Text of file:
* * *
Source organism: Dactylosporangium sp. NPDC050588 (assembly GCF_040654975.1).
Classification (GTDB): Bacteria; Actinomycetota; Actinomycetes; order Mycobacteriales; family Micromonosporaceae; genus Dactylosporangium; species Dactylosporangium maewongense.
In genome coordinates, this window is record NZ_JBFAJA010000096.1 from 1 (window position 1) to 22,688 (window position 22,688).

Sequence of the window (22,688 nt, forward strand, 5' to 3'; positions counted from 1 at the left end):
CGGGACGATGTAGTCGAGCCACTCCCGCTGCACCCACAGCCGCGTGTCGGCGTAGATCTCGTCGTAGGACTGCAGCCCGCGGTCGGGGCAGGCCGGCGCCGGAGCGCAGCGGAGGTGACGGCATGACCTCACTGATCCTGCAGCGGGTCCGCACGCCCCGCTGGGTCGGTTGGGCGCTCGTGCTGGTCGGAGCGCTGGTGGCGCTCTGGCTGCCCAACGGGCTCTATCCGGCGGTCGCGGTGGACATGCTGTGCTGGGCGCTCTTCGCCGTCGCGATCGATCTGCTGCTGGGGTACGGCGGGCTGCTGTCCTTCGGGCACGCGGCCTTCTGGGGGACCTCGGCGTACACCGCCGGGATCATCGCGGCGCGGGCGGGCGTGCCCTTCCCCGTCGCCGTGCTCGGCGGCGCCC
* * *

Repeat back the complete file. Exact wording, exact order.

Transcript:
Source organism: Dactylosporangium sp. NPDC050588 (assembly GCF_040654975.1).
Classification (GTDB): Bacteria; Actinomycetota; Actinomycetes; order Mycobacteriales; family Micromonosporaceae; genus Dactylosporangium; species Dactylosporangium maewongense.
In genome coordinates, this window is record NZ_JBFAJA010000096.1 from 1 (window position 1) to 22,688 (window position 22,688).

Sequence of the window (22,688 nt, forward strand, 5' to 3'; positions counted from 1 at the left end):
CGGGACGATGTAGTCGAGCCACTCCCGCTGCACCCACAGCCGCGTGTCGGCGTAGATCTCGTCGTAGGACTGCAGCCCGCGGTCGGGGCAGGCCGGCGCCGGAGCGCAGCGGAGGTGACGGCATGACCTCACTGATCCTGCAGCGGGTCCGCACGCCCCGCTGGGTCGGTTGGGCGCTCGTGCTGGTCGGAGCGCTGGTGGCGCTCTGGCTGCCCAACGGGCTCTATCCGGCGGTCGCGGTGGACATGCTGTGCTGGGCGCTCTTCGCCGTCGCGATCGATCTGCTGCTGGGGTACGGCGGGCTGCTGTCCTTCGGGCACGCGGCCTTCTGGGGGACCTCGGCGTACACCGCCGGGATCATCGCGGCGCGGGCGGGCGTGCCCTTCCCCGTCGCCGTGCTCGGCGGCGCCC